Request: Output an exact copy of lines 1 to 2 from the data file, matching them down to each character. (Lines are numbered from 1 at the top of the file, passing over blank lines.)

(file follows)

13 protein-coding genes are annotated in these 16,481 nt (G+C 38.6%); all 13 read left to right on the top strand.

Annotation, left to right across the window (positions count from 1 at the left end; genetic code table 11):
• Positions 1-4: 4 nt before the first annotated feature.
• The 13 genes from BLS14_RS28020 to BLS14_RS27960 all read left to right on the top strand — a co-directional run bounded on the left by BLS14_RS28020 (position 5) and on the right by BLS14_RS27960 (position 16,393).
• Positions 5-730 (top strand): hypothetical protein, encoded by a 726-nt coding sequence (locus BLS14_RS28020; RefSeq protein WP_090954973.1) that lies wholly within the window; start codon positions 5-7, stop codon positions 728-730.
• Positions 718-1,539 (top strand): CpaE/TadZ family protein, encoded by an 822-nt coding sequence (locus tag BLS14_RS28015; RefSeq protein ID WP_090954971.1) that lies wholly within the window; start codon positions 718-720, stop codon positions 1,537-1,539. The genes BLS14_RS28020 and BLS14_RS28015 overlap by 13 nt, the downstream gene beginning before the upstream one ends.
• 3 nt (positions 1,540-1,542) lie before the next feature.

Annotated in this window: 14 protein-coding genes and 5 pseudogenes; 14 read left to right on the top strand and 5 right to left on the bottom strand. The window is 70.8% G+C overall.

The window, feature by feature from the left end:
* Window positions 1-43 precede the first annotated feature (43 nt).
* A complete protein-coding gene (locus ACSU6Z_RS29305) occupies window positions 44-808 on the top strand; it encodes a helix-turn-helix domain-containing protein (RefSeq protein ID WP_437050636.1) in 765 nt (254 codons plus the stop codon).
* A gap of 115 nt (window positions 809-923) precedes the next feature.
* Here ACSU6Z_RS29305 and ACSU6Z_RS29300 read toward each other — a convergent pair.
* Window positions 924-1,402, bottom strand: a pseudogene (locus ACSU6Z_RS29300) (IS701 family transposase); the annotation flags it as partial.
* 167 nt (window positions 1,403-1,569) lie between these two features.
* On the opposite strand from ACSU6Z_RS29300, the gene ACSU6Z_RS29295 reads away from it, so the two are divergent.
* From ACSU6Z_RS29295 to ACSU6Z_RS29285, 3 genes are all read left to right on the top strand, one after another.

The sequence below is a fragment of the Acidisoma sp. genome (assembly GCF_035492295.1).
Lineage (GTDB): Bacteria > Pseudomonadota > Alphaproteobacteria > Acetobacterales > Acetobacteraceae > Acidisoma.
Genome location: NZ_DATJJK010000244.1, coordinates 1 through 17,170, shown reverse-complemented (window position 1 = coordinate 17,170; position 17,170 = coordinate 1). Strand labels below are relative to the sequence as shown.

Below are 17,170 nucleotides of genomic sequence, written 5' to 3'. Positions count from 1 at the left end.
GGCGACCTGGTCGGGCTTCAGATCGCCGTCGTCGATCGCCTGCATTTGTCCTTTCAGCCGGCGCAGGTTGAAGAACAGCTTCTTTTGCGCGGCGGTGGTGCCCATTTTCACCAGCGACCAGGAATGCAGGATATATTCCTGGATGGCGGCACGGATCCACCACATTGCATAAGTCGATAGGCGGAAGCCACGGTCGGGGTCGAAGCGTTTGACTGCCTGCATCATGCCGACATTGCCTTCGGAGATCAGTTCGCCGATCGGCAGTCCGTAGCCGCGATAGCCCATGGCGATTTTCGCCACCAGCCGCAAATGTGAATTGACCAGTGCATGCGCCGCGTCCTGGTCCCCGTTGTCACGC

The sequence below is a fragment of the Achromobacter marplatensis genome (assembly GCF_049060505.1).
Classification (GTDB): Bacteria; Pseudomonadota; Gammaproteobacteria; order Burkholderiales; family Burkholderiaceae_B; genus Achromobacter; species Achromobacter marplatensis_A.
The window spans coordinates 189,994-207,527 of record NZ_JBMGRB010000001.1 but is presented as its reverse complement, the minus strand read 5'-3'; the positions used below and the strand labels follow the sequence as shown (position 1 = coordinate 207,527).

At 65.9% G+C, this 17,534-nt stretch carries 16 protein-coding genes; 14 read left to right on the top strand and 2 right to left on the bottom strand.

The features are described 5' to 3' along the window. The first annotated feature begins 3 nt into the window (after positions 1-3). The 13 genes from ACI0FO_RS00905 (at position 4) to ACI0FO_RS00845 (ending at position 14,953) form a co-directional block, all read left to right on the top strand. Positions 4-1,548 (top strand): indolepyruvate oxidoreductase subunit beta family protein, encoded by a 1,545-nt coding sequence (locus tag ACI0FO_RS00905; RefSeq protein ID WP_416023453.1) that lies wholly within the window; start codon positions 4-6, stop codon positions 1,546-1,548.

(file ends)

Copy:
13 protein-coding genes are annotated in these 16,481 nt (G+C 38.6%); all 13 read left to right on the top strand.

Annotation, left to right across the window (positions count from 1 at the left end; genetic code table 11):